[11] K. Leskinen, P. Hendolin, A. Virolainen-Julkunen, J. Ylikoski and J. Jero, “The Clinical Role of Alloiococcus otitidis in Otitis Media with Effusion,” International Journal of Pediatric Otorhinolaryngology, Vol. 66, No. 1, 2002, pp. 41-48. doi:10.1016/S0165-5876(02)00186-6
[12] M. Storgaard, B. Tarp, T. Ovesen, B. Vinther, P. L. Andersen, N. Obel and J. S. Jensen, “The Occurrence of Chlamydia pneumoniae, Mycoplasma pneumoniae, and Herpesviruses in Otitis Media with Effusion,” Diagnostic Microbiology and Infectious Disease, Vol. 48, No. 2, 2004, pp. 97-99. doi:10.1016/j.diagmicrobio.2002.03.001
[13] X. Wang, S. P. Heazlewood, D. O. Krause and M. Florin, “Molecular Characterization of the Microbial Species That Colonize Human Ileal and Colonic Mucosa by Using 16 rDNA Sequence Analysis,” Journal of Applied Microbiology, Vol. 95, No. 3, 2003, pp. 508-520. doi:10.1046/j.1365-2672.2003.02005.x
[14] G. Muyzer, E. C. De Waal and A. G. Uitterlinder, “Profiling of Complex Microbial Populations by Denaturing Gradient Gel Electrophoresis Analysis of Polymerase Chain Reaction Amplified Genes Coding for 16S rRNA,” Applied and Environmental Microbiology, Vol. 59, No. 3, 1993, pp. 695-700.
[15] E. G. Zoetendal, A. D. L. Akkermans and W. M. de Vos, “Molecular Characterization of Microbial Communitiesbased on 16 rRNA Sequence Diversity,” In: L. Dijkhoorn, K. J. Towner and M. Struelens, Eds., New Approaches for Generation and Analysis of Microbial Typing Data, Elsevier Science, Amsterdam, 2001, pp. 267-298. doi:10.1016/B978-044450740-2/50012-5
[16] C. F. Favier, E. V. Vaughan, W. M. De Vos and A. D. L. Akkermans, “Molecular Monitoring of Succession of Bacterial Communities in Human Neonates,” Applied and Environmental Microbiology, Vol. 68, No. 1, 2002, pp. 219-226. doi:10.1128/AEM.68.1.219-226.2002
[17] J. Maukonen, M.-L. M?tto, M. Suihko and M. Saarela, “Intra-Individual Diversity and Similarity of Salivary and Faecal Microbiota,” Journal of Medical Microbiology, Vol. 57, No. 12, 2008, pp. 1560-1568. doi:10.1099/jmm.0.47352-0
[18] H. J. Monstein, A. Tiveljung, C. H. Kraft, K. Borch and J. Jonasson, “Profiling of Bacterial Flora in Gastric Biopsies from Patients with Helicobacter pylori-Associated Gastritis and Histologically Normal Control Individuals by Temperature Gradient Gel Electrophoresis and 16S rDNA Sequence Analysis,” Journal of Medical Microbiology, Vol. 49, No. 9, 2000, pp. 817-822.
[19] B. E. Ley, C. J. Linton, S. Longhurst, H. Jalal and M. R. Millar, “Eubacterial Approach to the Dianosis of Bacterial Infection,” Archives of Disease in Childhood, Vol. 77, No. 2, 1997, pp. 148-149. doi:10.1136/adc.77.2.148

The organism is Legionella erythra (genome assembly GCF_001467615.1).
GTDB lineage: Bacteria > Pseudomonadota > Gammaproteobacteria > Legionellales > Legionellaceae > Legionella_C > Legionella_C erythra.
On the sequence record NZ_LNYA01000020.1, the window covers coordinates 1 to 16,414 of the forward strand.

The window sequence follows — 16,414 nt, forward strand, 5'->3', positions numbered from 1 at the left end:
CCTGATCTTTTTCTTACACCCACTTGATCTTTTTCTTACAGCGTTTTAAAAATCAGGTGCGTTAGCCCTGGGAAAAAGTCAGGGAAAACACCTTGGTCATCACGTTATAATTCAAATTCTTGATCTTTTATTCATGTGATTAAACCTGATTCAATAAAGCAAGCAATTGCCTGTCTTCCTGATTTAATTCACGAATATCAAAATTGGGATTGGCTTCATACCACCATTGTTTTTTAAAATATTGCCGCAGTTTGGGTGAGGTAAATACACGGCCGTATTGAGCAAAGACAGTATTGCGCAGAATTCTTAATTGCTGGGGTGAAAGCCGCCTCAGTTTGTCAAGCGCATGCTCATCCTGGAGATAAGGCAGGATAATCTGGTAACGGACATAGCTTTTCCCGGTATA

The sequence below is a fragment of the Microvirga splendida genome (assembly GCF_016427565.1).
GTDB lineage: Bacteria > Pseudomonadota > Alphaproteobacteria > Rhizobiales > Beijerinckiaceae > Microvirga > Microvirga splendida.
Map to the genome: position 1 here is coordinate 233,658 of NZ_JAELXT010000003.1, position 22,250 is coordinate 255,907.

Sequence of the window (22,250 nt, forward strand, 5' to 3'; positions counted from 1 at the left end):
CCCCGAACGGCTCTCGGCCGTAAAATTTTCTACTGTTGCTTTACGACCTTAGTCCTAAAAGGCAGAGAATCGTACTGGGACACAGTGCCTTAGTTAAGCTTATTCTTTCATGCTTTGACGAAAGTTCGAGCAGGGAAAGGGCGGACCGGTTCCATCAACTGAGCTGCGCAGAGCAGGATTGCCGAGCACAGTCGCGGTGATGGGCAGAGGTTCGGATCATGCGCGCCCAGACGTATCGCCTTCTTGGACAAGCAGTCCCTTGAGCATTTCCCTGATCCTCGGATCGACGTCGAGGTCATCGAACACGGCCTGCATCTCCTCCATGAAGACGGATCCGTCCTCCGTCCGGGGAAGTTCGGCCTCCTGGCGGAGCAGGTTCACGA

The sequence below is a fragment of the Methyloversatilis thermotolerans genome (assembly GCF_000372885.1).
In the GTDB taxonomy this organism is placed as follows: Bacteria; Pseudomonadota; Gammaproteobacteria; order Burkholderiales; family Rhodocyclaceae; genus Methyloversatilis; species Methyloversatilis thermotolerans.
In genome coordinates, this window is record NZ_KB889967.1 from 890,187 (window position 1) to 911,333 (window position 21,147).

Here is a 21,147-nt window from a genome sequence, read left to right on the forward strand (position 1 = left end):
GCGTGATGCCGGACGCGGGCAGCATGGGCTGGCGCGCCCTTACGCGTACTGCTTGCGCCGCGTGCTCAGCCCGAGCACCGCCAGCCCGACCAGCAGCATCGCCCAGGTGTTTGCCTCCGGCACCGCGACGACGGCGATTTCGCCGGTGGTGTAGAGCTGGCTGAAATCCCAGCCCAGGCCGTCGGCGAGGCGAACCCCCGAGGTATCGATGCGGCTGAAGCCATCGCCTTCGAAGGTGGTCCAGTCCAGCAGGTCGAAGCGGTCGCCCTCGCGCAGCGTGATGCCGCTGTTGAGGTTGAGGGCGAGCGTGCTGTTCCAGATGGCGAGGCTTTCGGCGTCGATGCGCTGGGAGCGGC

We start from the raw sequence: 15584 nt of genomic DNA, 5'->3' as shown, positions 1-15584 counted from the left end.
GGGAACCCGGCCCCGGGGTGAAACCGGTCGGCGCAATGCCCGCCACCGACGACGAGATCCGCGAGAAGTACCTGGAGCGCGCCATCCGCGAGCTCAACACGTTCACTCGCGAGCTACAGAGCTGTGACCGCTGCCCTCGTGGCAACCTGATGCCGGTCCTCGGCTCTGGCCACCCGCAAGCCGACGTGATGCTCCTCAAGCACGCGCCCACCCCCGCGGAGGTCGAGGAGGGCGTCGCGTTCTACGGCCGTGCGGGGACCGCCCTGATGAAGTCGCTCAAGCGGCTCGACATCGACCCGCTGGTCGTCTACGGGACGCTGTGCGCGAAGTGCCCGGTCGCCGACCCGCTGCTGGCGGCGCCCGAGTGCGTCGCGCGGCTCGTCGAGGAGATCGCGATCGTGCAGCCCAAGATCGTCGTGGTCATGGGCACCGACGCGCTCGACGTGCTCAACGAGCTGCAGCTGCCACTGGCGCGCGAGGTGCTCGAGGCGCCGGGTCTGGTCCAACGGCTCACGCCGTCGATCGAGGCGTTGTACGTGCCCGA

[20] K. Wilson, “Preparation of Genomic DNA from Bacteria,” In: F. M. Ausubel, R. Brent, R. E. Kingston, D. D. Moore, J. G. Seidman and J. A. Smith, Eds., Current Protocols in Molecular Biology, Greene Publishing Associates/Wiley Interscience, New York, 1987.
[21] D. J. Lane, “16S/23S rRNA Sequencing,” In: E. R. Stackebrandt and M. Goodfellow, Eds., Nucleic Acid Techniques in Bacterial Systematics, John Wiley & Sons, New York, 1991, pp. 115-147.
[22] N. Fromin, J. Hamelin, S. Tarnawski, D. Roesti, K. Jourdain-Miserez, N. Forestier, S. Teyssier-Cuvelle, F. Gillet, M. Aragno and P. Rossi, “Statistical Analysis of Denaturating Gel Electrophoresis (DGGE) Fingerprinting Patterns,” Environmental Microbiology, Vol. 4, No. 11, 2002, pp. 634-643. doi:10.1046/j.1462-2920.2002.00358.x
[23] M. Saffer, J. F. L. Neto, O. B. Piltcher and V. F. Petrillo, “Chronic Secretory Otitis Media: Negative Bacteriology,” Acta Otolaryngologica, Vol. 116, No. 2, 1996, pp. 836839. doi:10.3109/00016489609137936
[24] K. Tano, R. von Essen, P. O. Erikson and A. Sj?stedt, “Alloiococcus otitidis—Otitis Media Pathogen or Normal Bacterial Flora?” APMIS, Vol. 116, No. 9, 2008, pp. 785790. doi:10.1111/j.1600-0463.2008.01003.x
[25] H. R. Jousimies-Somer, P. H. Summanen, H. Wexler, S. M. Finegold, S. E. Gharbia and H. N. Shah, “Bacteroides, Porphyromonas, Prevotella, Fusobacterium, and Other Anaerobic Gram-Negative Bacteria,” In: P. R. Murray, E. J. Baron, J. H. Jorgensen, M. A. Pfaller and R. Y. Yolken, Eds., Manual of Clinical Microbiology, 8th Edition, ASM Press, Washington DC, 2003, pp. 880-901.

Copyright © 2024 by authors and Scientific Research Publishing Inc.

Creative Commons License

This work and the related PDF file are licensed under a Creative Commons Attribution 4.0 International License.